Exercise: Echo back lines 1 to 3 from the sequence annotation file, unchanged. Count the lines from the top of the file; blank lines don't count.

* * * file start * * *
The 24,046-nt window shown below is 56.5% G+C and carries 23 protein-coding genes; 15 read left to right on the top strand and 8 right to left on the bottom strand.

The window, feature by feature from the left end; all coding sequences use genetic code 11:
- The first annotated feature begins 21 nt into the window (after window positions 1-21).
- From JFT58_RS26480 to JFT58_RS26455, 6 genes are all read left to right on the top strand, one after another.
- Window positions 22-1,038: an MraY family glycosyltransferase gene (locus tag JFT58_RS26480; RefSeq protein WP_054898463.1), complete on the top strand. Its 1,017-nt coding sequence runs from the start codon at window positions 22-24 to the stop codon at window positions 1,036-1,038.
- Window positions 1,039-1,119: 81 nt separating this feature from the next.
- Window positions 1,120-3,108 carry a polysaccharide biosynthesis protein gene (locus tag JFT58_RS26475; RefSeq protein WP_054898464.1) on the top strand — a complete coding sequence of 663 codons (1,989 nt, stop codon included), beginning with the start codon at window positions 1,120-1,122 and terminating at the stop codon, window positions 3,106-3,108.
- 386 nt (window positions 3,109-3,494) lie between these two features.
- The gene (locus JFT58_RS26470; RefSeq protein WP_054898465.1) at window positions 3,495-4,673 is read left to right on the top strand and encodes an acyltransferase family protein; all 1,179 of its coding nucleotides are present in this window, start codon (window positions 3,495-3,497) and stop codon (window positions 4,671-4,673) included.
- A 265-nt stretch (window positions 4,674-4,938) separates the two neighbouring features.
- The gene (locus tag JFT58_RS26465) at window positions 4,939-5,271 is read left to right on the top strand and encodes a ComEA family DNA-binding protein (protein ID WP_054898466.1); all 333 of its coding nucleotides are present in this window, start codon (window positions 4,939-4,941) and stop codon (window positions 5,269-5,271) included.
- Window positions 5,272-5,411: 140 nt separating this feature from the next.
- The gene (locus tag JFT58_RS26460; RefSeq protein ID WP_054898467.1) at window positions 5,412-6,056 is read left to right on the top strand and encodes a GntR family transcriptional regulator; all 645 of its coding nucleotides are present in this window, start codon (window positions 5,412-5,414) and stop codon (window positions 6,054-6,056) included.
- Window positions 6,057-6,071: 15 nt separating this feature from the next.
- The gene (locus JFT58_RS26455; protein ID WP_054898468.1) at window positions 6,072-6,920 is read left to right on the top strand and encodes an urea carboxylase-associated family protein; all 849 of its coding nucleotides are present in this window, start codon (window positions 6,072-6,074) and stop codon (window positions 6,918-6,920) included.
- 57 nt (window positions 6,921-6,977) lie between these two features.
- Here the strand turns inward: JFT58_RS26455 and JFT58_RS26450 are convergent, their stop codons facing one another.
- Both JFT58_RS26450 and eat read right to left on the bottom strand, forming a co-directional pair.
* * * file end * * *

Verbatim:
The 24,046-nt window shown below is 56.5% G+C and carries 23 protein-coding genes; 15 read left to right on the top strand and 8 right to left on the bottom strand.

The window, feature by feature from the left end; all coding sequences use genetic code 11:
- The first annotated feature begins 21 nt into the window (after window positions 1-21).